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The accurate prediction of turbulent mixing induced by Rayleigh–Taylor (R–T), Richtmyer–Meshkov (R–M) and Kelvin–Helmholtz (K–H) instabilities is very important in understanding natural phenomena and improving engineering applications. In applications, the prediction of mixing with the Reynolds-averaged Navier–Stokes (RANS) equation remains the most widely used method. The RANS method involves two aspects, i.e. physical modelling and model coefficients. Generally, the latter is determined empirically; thus, there is a lack of universality. In this paper, inspired by the well-known Reynolds decomposition, we propose a methodology to determine the model coefficients with the following three steps: (i) preset a set of analytical RANS solutions by fully using the knowledge of mixing evolutions; (ii) simplify the differential RANS equations to algebraic equations by imposing the preset solutions to RANS equations; (iii) solve the algebraic equations approximately to give the values of the entire model coefficients. The specific application of this methodology in the widely used K–L mixing model shows that, using the same set of model coefficients determined from the current methodology, the K–L model successfully predicts the mixing evolutions in terms of different physical quantities (e.g. temporal scalings and spatial profiles), density ratios and problems (e.g. R–T, R–M, K–H and reshocked R–M mixings). It is possible to extend this methodology to other turbulence models characterised with self-similar evolutions, such as K-$\epsilon$ mixing models.
To explore whether and how group cognitive-behavioural therapy (GCBT) plus medication differs from medication alone for the treatment of generalised anxiety disorder (GAD).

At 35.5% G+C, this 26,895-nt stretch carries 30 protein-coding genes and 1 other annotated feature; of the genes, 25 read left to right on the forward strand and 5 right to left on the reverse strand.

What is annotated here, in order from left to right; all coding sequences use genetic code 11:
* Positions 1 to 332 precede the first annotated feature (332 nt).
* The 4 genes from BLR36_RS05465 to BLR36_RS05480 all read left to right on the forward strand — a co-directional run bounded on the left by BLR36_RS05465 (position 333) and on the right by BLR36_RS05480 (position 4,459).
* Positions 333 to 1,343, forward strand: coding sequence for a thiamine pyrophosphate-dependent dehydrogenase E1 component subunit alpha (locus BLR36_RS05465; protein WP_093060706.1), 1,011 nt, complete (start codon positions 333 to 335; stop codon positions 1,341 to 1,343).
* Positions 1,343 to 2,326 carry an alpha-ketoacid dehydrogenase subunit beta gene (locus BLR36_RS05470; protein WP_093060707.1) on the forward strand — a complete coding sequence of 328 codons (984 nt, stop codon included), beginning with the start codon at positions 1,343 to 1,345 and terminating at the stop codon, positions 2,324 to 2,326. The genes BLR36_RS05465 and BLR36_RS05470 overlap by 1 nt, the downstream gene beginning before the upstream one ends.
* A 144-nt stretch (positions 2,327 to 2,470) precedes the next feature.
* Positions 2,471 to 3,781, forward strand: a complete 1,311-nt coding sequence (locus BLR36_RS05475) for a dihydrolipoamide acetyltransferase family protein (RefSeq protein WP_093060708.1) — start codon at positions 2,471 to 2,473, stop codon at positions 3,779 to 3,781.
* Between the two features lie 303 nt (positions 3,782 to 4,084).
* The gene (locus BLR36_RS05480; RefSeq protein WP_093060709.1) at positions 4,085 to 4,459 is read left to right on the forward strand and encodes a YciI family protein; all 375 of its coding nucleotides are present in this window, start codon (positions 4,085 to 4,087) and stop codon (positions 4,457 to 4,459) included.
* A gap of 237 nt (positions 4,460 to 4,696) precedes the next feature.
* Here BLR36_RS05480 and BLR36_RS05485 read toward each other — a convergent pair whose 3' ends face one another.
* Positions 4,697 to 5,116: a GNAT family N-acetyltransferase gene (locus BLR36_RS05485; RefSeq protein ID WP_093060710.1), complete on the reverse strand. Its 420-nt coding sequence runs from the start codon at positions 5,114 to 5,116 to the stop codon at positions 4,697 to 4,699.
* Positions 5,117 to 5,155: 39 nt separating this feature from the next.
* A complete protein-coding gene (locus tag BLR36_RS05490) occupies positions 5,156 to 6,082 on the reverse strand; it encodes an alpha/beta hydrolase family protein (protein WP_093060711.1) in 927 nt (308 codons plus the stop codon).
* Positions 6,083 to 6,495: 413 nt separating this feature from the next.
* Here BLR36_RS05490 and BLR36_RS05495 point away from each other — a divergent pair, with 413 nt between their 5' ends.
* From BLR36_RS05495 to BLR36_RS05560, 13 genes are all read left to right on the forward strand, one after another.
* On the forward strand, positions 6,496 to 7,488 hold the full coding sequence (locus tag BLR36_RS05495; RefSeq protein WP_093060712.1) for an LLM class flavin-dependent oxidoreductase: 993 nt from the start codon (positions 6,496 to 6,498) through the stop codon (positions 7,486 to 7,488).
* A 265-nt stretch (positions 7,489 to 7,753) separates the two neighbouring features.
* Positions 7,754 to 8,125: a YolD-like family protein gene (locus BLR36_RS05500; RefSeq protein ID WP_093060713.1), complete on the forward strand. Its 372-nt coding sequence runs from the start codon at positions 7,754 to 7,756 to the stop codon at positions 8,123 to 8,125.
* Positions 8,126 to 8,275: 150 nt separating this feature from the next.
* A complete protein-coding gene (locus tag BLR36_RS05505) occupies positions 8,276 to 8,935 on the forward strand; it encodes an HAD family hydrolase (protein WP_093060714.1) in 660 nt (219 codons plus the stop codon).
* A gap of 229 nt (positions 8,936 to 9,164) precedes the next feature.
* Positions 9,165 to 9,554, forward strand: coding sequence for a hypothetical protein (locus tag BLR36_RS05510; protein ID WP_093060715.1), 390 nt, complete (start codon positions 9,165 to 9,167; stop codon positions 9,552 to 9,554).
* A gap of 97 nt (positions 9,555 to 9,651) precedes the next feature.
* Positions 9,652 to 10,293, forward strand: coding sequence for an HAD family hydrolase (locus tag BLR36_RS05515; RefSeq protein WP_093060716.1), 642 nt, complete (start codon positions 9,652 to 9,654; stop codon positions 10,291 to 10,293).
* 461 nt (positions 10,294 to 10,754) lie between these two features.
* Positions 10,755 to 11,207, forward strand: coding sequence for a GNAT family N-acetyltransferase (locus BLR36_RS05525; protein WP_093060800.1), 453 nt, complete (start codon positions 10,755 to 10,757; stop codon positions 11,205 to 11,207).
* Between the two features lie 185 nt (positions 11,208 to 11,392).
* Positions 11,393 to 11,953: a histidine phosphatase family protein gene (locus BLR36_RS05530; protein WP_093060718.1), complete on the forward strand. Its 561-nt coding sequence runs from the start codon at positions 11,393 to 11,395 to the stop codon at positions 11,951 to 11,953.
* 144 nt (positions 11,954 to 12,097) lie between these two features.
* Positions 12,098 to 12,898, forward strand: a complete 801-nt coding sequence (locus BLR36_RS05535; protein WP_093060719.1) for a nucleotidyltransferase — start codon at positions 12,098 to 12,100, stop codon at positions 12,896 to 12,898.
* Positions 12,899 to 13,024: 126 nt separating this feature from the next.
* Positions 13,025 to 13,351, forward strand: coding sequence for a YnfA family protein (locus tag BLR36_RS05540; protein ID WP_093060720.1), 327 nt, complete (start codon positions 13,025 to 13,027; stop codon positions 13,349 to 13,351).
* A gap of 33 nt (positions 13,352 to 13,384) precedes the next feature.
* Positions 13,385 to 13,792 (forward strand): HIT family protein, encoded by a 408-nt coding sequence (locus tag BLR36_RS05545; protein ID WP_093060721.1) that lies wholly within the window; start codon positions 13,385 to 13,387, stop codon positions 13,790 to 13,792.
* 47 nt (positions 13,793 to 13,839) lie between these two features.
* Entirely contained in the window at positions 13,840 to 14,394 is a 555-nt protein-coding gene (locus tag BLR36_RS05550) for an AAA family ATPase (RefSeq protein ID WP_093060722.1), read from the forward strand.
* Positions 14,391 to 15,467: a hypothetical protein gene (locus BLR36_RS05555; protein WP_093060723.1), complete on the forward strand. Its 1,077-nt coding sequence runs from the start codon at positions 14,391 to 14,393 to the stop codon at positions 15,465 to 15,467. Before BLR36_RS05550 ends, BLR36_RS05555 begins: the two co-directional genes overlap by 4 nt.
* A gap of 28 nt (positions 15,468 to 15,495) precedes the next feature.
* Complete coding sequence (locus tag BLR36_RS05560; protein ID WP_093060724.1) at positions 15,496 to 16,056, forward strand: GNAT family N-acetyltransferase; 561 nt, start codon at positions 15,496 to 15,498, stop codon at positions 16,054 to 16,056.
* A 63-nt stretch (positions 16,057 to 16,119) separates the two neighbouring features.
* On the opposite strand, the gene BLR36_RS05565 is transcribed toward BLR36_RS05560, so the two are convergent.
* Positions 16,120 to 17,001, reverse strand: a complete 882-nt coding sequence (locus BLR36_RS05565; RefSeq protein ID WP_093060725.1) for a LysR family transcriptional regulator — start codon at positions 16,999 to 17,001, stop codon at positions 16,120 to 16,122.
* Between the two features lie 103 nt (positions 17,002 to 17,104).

Hundred and seventy patients were randomly assigned to the GCBT plus duloxetine (n=89) or duloxetine group (n=81). The primary outcomes were Hamilton Anxiety Scale (HAMA) response and remission rates. The explorative secondary measures included score reductions from baseline in the HAMA total, psychic, and somatic anxiety subscales (HAMA-PA, HAMA-SA), the Hamilton Depression Scale, the Severity Subscale of Clinical Global Impression Scale, Global Assessment of Functioning, and the 12-item Short-Form Health Survey. Assessments were conducted at baseline, 4-week, 8-week, and 3-month follow-up.
At 4 weeks, HAMA response (GCBT group 57.0% vs. control group 24.4%, p=0.000, Cohen’s d=0.90) and remission rates (GCBT group 21.5% vs. control group 6.2%, p=0.004; d=0.51), and most secondary outcomes (all p<0.05, d=0.36−0.77) showed that the combined therapy was superior. At 8 weeks, all the primary and secondary significant differences found at 4 weeks were maintained with smaller effect sizes (p<0.05, d=0.32−0.48). At 3-month follow-up, the combined therapy was only significantly superior in the HAMA total (p<0.045, d=0.43) and HAMA-PA score reductions (p<0.001, d=0.77). Logistic regression showed superiority of the combined therapy for HAMA response rates [odds ratio (OR)=2.12, 95% confidence interval (CI) 1.02−4.42, p=0.04] and remission rates (OR=2.80, 95% CI 1.27−6.16, p=0.01).
Compared with duloxetine alone, GCBT plus duloxetine showed significant treatment response for GAD over a shorter period of time, particularly for psychic anxiety symptoms, which may suggest that GCBT was effective in changing cognitive style.
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